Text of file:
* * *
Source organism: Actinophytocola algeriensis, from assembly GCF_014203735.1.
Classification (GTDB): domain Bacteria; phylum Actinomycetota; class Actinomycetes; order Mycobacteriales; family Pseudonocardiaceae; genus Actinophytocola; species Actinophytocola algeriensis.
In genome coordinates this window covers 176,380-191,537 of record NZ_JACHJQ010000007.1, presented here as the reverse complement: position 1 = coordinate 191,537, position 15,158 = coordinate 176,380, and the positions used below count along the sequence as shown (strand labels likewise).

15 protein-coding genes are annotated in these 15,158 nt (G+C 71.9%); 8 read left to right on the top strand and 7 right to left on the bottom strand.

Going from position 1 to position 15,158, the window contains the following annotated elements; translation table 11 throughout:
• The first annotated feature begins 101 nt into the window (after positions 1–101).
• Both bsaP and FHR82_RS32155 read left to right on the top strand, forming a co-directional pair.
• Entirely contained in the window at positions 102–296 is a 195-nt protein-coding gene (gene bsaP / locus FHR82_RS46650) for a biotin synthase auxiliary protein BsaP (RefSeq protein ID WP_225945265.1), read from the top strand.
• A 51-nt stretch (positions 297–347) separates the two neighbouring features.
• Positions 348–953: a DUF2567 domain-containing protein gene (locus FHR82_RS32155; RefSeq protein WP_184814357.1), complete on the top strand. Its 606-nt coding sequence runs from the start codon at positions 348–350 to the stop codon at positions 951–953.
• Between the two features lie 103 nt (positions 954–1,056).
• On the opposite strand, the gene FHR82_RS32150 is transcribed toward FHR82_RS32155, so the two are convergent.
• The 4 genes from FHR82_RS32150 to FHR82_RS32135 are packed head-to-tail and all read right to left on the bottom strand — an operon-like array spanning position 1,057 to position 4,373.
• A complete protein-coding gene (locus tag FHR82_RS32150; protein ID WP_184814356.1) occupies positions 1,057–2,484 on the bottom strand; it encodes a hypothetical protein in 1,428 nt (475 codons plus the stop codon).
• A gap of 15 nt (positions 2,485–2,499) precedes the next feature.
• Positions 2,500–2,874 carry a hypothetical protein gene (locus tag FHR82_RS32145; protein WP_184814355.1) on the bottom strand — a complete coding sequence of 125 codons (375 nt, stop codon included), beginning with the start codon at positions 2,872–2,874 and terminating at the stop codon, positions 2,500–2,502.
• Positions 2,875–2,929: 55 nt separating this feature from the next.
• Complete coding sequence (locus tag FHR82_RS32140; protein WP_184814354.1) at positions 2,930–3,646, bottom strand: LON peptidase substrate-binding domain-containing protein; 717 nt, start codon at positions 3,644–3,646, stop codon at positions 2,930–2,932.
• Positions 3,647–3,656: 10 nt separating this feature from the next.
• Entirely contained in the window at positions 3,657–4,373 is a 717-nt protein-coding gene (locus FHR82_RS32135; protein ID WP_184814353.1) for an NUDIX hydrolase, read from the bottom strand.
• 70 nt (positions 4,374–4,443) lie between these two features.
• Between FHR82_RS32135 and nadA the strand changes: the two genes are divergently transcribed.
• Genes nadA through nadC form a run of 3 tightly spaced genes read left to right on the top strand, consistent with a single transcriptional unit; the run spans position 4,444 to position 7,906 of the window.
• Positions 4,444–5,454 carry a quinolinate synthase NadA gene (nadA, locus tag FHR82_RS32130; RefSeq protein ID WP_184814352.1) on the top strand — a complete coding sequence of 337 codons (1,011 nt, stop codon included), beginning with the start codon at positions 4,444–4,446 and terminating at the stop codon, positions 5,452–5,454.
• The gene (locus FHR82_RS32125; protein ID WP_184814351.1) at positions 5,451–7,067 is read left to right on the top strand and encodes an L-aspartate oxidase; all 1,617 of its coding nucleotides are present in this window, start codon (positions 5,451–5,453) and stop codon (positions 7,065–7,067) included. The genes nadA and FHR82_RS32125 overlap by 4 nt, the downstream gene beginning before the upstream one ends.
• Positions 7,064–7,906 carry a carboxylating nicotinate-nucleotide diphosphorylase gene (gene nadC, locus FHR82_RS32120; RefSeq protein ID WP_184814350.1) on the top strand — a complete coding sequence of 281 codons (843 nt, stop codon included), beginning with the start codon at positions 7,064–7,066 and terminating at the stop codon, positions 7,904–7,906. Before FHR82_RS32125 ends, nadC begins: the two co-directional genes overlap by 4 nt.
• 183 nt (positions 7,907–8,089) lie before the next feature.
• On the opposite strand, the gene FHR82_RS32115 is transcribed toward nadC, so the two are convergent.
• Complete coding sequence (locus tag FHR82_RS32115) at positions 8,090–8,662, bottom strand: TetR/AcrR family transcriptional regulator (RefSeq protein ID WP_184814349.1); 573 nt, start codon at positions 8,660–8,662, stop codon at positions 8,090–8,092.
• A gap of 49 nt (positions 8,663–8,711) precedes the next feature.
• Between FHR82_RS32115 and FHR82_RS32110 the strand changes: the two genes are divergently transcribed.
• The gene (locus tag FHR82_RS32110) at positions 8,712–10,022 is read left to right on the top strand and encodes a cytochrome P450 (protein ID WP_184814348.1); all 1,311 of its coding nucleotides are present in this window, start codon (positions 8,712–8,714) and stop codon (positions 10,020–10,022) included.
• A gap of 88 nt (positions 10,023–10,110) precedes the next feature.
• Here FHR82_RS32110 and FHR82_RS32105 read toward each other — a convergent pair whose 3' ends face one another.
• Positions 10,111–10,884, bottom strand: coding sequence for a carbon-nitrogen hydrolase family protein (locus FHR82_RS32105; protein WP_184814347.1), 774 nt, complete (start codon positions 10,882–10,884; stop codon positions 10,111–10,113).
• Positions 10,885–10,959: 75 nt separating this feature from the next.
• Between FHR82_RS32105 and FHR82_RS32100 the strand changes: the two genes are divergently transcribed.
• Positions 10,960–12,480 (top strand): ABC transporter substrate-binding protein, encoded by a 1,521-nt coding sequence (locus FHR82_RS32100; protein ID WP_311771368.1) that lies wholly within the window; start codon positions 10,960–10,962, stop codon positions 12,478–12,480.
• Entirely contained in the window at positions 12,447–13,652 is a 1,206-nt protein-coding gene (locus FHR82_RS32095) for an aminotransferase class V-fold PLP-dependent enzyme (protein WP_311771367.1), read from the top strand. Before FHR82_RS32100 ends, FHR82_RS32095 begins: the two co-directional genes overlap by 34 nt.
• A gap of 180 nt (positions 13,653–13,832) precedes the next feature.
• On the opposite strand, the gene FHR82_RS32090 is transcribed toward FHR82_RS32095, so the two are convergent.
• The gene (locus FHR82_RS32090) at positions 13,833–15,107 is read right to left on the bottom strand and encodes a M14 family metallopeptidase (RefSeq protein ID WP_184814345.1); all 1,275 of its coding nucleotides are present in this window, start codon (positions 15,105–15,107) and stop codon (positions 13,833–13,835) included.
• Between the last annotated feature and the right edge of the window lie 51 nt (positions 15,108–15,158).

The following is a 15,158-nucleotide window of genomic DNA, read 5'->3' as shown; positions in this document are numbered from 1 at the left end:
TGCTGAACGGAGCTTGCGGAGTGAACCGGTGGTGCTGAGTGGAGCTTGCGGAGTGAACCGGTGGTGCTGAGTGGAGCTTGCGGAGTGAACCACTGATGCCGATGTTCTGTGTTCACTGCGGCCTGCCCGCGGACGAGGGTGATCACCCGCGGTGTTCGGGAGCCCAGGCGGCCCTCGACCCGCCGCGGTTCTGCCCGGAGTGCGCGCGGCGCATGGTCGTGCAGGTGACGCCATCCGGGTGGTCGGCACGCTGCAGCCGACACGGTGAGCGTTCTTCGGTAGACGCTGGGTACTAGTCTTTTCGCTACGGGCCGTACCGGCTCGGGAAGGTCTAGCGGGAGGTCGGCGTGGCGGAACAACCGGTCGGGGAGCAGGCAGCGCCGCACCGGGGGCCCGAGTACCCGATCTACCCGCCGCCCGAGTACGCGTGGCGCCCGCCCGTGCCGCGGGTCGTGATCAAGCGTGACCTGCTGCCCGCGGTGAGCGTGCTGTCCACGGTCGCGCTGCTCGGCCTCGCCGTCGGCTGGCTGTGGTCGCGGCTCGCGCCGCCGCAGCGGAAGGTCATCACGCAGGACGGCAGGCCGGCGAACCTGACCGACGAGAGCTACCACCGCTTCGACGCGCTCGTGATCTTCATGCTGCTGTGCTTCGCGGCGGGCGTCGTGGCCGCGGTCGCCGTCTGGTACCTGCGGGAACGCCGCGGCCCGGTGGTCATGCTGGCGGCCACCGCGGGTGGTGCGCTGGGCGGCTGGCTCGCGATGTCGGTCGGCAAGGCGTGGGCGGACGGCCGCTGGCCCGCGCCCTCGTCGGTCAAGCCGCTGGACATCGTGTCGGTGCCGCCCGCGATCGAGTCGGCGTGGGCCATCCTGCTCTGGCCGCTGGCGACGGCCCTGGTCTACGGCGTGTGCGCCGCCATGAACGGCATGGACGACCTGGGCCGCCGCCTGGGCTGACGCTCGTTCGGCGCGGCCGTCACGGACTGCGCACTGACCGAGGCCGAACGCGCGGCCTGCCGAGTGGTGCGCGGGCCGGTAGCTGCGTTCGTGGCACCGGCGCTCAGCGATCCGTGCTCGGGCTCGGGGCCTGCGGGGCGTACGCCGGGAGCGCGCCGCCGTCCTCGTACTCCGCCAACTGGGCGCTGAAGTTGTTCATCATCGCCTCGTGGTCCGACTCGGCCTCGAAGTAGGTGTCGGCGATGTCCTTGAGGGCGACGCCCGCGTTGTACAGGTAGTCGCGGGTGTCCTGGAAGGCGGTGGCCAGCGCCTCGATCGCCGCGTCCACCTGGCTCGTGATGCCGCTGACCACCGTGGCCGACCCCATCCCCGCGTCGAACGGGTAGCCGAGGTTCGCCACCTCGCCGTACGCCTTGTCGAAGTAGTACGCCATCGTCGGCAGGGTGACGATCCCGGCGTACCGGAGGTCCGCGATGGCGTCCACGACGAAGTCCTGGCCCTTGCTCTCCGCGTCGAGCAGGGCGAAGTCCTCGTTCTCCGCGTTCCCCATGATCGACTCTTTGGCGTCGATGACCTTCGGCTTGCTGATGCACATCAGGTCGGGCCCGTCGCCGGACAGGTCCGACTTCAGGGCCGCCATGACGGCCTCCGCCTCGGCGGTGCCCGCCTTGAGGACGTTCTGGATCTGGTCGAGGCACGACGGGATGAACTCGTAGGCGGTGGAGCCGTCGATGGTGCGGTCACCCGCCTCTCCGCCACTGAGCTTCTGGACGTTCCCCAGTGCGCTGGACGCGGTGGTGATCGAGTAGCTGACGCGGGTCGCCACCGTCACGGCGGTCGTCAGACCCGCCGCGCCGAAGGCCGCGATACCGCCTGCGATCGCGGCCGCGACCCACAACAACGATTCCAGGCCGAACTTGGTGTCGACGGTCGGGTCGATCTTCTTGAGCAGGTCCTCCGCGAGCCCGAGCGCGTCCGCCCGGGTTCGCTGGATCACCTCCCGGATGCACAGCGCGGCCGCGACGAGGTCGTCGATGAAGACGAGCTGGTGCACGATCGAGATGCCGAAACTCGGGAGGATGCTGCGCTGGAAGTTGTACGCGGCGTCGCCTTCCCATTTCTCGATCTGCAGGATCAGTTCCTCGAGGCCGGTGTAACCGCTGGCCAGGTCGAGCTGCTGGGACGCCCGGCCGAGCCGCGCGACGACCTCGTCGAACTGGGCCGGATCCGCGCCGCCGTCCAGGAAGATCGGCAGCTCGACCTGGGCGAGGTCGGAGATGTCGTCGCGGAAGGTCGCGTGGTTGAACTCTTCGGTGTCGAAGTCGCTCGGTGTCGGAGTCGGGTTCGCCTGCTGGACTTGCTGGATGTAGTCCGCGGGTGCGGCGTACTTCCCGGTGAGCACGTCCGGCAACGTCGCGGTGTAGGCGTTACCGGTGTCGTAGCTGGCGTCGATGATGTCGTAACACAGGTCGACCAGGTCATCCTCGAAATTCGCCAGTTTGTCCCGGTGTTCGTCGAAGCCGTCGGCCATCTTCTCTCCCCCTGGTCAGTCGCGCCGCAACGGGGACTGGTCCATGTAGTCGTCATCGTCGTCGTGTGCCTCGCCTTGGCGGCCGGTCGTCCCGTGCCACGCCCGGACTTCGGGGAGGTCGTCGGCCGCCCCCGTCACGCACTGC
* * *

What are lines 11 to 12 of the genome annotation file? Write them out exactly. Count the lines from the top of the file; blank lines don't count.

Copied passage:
• Between the two features lie 103 nt (positions 954–1,056).
• On the opposite strand, the gene FHR82_RS32150 is transcribed toward FHR82_RS32155, so the two are convergent.